But the deepest and most common idea of a righteous person in the Bible isn’t just a decent person who doesn’t lie, steal, or take bribes. It’s a person who actively goes out of their way to stand up for the needy and vulnerable and make sure they’re taken care of. You see this in Job 29.12-17. There Job says he put on … righteousness as [his] coat and turban. And this is how Job clothed himself in righteousness:
I rescued the weak who cried out …
I made the widow’s heart sing …
I was a father to the needy …
I shattered the fangs of the wicked,
rescued prey from their teeth.
Job was righteous because he stood with the vulnerable—the widows and orphans and poor people. And because he stood up against anybody who messed with them.
That’s what the Bible means when it talks about righteousness.
And then there’s this word justice. We typically think of this word in terms of retribution. The bad guy gets what’s coming to him. That’s part of what the Bible means when it talks about justice, but only part. Justice isn’t something you do to clean up after the bad thing has happened. It’s actively working to correct situations that hurt and humiliate people, and to promote situations where people aren’t hurt and humiliated. It’s making sure that anyone who’s been mistreated is made whole. And it’s leveling the playing field of life.
You hear this in Isa. 1.17: Seek justice: help the oppressed; defend the orphan; plead for the widow. Ezek. 22.29 says the leaders of Israel had denied justice because they oppressed the poor and mistreated the immigrant. [Sub 8] And Deut. 10.18 says God enacts justice for orphans and widows, and he loves immigrants, giving them food and clothing.
So when the Bible talks about righteousness and justice, it doesn’t just mean being a nice person and taking down bad guys. It means God’s people are out in the world actively promoting good and helping the needy and vulnerable. The Old Testament specifically names the poor, orphans, widows, and immigrants. I’m sure there are even more categories of people who need us to stand with them and stand up for them we could think of.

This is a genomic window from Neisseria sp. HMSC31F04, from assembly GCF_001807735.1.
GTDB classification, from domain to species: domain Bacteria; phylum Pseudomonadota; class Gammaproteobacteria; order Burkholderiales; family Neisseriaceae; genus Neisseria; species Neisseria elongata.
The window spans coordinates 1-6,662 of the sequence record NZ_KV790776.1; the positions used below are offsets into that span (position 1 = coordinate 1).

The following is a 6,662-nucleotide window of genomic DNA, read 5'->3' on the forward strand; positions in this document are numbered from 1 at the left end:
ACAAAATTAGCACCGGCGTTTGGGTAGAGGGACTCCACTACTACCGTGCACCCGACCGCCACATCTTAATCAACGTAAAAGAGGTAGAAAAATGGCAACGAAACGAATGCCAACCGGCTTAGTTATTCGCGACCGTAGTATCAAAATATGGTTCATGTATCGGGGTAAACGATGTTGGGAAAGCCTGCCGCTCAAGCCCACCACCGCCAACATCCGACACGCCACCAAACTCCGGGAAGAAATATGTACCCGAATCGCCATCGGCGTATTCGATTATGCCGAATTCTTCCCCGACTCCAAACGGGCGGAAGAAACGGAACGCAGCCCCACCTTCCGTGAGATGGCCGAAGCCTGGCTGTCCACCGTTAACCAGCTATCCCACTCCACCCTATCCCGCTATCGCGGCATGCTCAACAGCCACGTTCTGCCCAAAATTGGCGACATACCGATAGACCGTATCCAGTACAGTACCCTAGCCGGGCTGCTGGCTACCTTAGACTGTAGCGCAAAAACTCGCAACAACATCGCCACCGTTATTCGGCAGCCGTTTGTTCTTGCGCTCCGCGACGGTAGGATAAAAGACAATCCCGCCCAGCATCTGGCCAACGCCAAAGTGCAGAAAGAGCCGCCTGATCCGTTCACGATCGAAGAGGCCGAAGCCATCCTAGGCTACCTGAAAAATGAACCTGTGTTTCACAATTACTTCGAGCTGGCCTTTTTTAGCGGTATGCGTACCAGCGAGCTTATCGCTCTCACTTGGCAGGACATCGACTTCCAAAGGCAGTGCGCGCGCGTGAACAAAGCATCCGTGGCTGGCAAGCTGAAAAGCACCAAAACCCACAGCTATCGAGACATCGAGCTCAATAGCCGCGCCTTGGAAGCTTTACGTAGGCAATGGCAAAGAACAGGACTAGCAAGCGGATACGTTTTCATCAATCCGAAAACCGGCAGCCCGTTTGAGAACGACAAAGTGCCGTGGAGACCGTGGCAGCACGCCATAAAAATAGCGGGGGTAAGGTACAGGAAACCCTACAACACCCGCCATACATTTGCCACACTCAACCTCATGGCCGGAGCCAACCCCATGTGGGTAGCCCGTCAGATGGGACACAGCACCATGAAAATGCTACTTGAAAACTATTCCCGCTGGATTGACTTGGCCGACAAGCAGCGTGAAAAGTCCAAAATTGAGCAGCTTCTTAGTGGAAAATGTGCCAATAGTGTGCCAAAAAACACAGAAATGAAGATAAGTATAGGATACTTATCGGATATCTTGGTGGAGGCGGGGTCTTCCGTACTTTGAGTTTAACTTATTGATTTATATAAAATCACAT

God expects all people to do those things, but especially God’s people. That’s what Micah 6.8 is saying: He has told you, human one, what is good and what the Lord requires from you: to do justice, embrace faithful love, and walk humbly with your God. See all these words on the screen behind me? That’s what God wants from us, church. Justice and righteousness.
Too often, the church has cared so deeply over what goes on in these walls, and not nearly enough about what’s happening in our neighborhoods, our cities, and the world around us. We’ve fought battles over worship styles and theology and how you interpret this or that random passage. But listen to our reading today, Amos 5.21-24. The people were worshiping right. They were presenting all the right offerings, and praising God until the rafters rang. But God said: I hate … your joyous assemblies … I won’t even look at your offerings … Take away the noise of your songs. God doesn’t want a flood of our worship and offerings and praise unless we’re letting justice roll down like waters from our lives and righteousness like an ever-flowing stream from our churches.